Another Wisconsin Community Bans Bartenders From Serving While Drunk

September 20, 2013

Neenah has become the latest Wisconsin community where bartenders can be cited if they’re legally intoxicated when they serve customers.

The Common Council voted 6-2 this week to enact a sober-server ordinance. It allows police to cite bartenders who have a blood-alcohol content of 0.08 percent or more, the same legal limit for drunken driving, The Post-Crescent Media reported.

bartender pouring drinkThe measure will help ensure that bartenders are sober enough to manage important aspects of their job, such as checking for underage drinkers and not serving over-intoxicated patrons, Alderwoman Marge Bates said.

“It seems reasonable that they need to be sober to do that,” she said.

Council member Shiloh Ramos told WHBY radio that bartenders also need to make judgments about whether a customer is too drunk to drive, so they themselves shouldn’t be impaired by alcohol.

An initial proposal called for bartenders to maintain absolute sobriety. Tavern owners pushed back, saying there should be no ordinance at all. In the end the council achieved what Alderwoman Cari Lendrum called “a perfect compromise” between the two sides.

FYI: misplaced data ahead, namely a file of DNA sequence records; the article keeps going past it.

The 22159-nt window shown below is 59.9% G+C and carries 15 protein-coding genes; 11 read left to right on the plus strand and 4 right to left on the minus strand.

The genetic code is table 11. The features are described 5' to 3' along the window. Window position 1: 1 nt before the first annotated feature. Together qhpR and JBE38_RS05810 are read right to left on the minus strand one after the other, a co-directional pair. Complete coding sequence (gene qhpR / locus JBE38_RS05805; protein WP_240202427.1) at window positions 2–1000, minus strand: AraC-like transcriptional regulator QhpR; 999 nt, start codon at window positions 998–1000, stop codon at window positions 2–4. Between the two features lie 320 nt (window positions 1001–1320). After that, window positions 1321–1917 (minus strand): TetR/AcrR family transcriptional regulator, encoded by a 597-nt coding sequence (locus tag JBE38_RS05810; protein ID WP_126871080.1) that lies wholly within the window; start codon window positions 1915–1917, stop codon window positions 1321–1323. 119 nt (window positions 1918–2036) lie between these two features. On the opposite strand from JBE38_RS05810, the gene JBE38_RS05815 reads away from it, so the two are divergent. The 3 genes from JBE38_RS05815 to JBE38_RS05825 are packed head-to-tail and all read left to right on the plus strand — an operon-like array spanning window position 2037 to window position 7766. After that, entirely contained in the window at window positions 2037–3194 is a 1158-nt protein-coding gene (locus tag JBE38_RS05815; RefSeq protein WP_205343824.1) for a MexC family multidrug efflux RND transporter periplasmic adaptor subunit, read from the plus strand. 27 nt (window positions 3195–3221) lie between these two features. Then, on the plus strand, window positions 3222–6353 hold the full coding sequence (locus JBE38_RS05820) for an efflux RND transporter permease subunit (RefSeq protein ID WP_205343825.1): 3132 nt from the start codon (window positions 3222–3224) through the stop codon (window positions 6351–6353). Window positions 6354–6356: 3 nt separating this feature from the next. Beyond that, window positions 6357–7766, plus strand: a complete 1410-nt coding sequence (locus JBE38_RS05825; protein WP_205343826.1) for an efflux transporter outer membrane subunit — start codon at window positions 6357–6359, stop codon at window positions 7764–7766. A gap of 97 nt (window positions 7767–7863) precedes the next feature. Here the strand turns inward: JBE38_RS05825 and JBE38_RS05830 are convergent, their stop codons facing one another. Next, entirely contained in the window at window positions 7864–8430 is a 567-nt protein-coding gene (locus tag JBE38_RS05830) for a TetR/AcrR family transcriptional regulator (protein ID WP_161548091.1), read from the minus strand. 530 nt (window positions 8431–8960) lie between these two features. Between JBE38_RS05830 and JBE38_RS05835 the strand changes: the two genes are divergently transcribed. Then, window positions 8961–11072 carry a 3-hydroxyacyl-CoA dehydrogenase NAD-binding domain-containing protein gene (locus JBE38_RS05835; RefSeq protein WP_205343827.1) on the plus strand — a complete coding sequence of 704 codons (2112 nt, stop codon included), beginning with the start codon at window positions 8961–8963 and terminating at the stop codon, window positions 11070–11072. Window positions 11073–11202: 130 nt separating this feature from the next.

Ricky Jacquart, the president of the Winnebago County Tavern League, argued against imposing what he said was a burdensome measure that would over-regulate businesses. He said 97 percent of tavern owners already enact such policies in their taverns.

The new ordinance doesn’t mean Neenah police will routinely enter taverns to give alcohol breath tests for bartenders, police Chief Kevin Wilkinson said. But bartenders could be tested if police are summoned to the bar for some other reason, such as a fight.

The four other Wisconsin communities with a sober-server ordinance are Madison, La Crosse, Jackson and Kenosha.

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